Odds that the Wyoming toad will survive the 1990s greatly improved when The Nature Conservancy bought the 1,800 acres that the 80 or so adult toads left in the world call home.

Once considered extinct, the red wart-covered amphibians were rediscovered in 1987 by a fisherman in Mortensen Lake, south of Laramie."He knew immediately what it was," recalled Patty Swanson, who with her husband sold the 1,800-acre chunk of their Albany County ranch to the conservancy. "We don't have any toads at Laramie otherwise. . . . No other ones anyplace else that they know of, although there used to be a lot of them in the Laramie Valley."

When the Nature Conservancy learned of the discovery, its researchers rushed to the area. After biologists mapped the toads' habitat in and around the 80-acre lake, the conservancy began to negotiate with the Swansons. The sale was closed early this year; the selling price was not disclosed.

Now, with help from the U.S. Fish and Wildlife Service and the Wyoming Game and Fish Department, the conservancy hopes to rebuild the toads' population to the point where they can be reintroduced elsewhere in the state.

Chris Garber, a zoologist with the conservancy, said that two years ago about a dozen "subadult" toads were taken to the Game and Fish Department's wildlife research center at Sybille Canyon, and last fall 15 juveniles were taken there.

"They're hibernating right now," he said. Researchers plan this spring to try breeding the toads in captivity with those from two years ago.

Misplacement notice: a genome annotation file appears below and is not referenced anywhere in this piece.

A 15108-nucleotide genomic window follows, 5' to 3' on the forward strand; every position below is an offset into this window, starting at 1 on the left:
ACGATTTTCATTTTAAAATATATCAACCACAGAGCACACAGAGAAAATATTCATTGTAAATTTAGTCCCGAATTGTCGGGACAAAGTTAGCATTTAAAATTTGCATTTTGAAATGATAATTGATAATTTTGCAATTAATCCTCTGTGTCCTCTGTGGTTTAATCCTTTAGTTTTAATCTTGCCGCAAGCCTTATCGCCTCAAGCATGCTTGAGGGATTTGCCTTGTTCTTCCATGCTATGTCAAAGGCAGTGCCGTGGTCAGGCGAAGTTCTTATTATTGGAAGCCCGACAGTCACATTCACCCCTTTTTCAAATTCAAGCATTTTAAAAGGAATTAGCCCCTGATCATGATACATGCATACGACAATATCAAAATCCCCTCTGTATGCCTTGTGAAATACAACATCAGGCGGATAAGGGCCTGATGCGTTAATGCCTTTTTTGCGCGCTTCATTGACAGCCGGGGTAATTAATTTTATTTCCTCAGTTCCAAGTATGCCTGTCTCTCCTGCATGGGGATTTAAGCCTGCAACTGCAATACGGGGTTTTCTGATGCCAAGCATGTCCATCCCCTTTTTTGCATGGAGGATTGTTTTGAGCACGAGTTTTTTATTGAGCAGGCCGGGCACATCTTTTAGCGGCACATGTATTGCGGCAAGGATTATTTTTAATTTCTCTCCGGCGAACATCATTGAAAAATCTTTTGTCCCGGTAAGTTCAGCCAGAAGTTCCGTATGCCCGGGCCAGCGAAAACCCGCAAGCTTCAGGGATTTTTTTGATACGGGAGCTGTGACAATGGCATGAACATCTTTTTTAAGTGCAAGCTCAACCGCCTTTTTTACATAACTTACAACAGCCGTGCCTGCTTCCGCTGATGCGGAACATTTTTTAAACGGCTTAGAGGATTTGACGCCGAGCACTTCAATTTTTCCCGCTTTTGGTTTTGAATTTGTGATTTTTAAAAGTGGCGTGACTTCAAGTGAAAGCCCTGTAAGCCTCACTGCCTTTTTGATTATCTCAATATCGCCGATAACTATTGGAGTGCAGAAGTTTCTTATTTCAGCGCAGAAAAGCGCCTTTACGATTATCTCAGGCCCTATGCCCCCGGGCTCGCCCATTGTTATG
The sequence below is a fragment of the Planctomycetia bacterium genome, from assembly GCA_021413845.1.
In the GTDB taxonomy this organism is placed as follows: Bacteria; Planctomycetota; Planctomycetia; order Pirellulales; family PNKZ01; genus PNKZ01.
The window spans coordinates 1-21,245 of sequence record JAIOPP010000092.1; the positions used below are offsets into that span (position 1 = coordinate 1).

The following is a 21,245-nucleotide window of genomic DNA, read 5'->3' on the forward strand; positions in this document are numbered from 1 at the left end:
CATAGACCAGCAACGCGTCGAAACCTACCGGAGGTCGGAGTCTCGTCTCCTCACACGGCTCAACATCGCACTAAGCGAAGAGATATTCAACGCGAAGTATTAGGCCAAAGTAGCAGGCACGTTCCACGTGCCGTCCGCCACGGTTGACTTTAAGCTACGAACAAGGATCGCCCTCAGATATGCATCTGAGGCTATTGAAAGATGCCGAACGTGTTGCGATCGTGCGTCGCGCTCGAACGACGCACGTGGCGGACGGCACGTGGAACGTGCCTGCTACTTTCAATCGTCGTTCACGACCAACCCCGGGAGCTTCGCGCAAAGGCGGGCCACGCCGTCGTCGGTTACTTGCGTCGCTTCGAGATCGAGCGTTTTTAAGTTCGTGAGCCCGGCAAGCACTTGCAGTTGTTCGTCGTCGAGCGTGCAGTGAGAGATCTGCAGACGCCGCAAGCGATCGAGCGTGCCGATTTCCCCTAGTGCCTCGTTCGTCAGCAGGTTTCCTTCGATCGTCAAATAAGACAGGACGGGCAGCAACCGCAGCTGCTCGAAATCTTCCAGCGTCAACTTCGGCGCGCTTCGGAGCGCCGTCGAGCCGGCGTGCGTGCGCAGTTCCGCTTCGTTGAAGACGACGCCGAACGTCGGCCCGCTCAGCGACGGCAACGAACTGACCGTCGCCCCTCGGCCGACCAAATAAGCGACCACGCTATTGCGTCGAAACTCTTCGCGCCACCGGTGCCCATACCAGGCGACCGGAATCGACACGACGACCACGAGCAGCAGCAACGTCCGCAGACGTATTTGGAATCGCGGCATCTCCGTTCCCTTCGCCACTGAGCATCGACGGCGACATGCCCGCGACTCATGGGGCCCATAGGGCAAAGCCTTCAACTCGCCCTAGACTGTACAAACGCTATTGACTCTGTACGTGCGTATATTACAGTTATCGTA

In addition to the breeding project, last summer biologists working with the conservancy began counting toads and photographing and identifying each one, which is possible because they have unique color and wart patterns.

Garber said the identification process will help biologists determine the toads' mortality rate.

"Since we can identify each of the toads, we can hopefully year-to-year identify them and determine survivability," he said.

Another question biologists hope to be able to answer with additional research is how toads spend their lives.

"No one knows for certain where it spends the cold Wyoming winter," said Garber. "It breeds and lays its eggs in the weed-covered, shallow waters of the lake in early June. The `toadlets' emerge in July. During the `toad roundup' of 1990, 80 adults and 200 hatchling toads were found."

While some might wonder about the interest in saving the toads, conservancy officials say the lack of information surrounding the amphibians makes them a valuable resource.

"Like a lot of these rare species, people just don't know a lot about it," said Dave Neary, who works in the conservancy's Lander office. "There may be benefits to man that just haven't been investigated yet.

For the immediate future, the toads' habitat will be closed to the public, although educational trips can be organized through the conservancy.

As for the fisherman who discovered the toad, he and the fishing club he belongs to will be able to continue using the lake for the immediate future.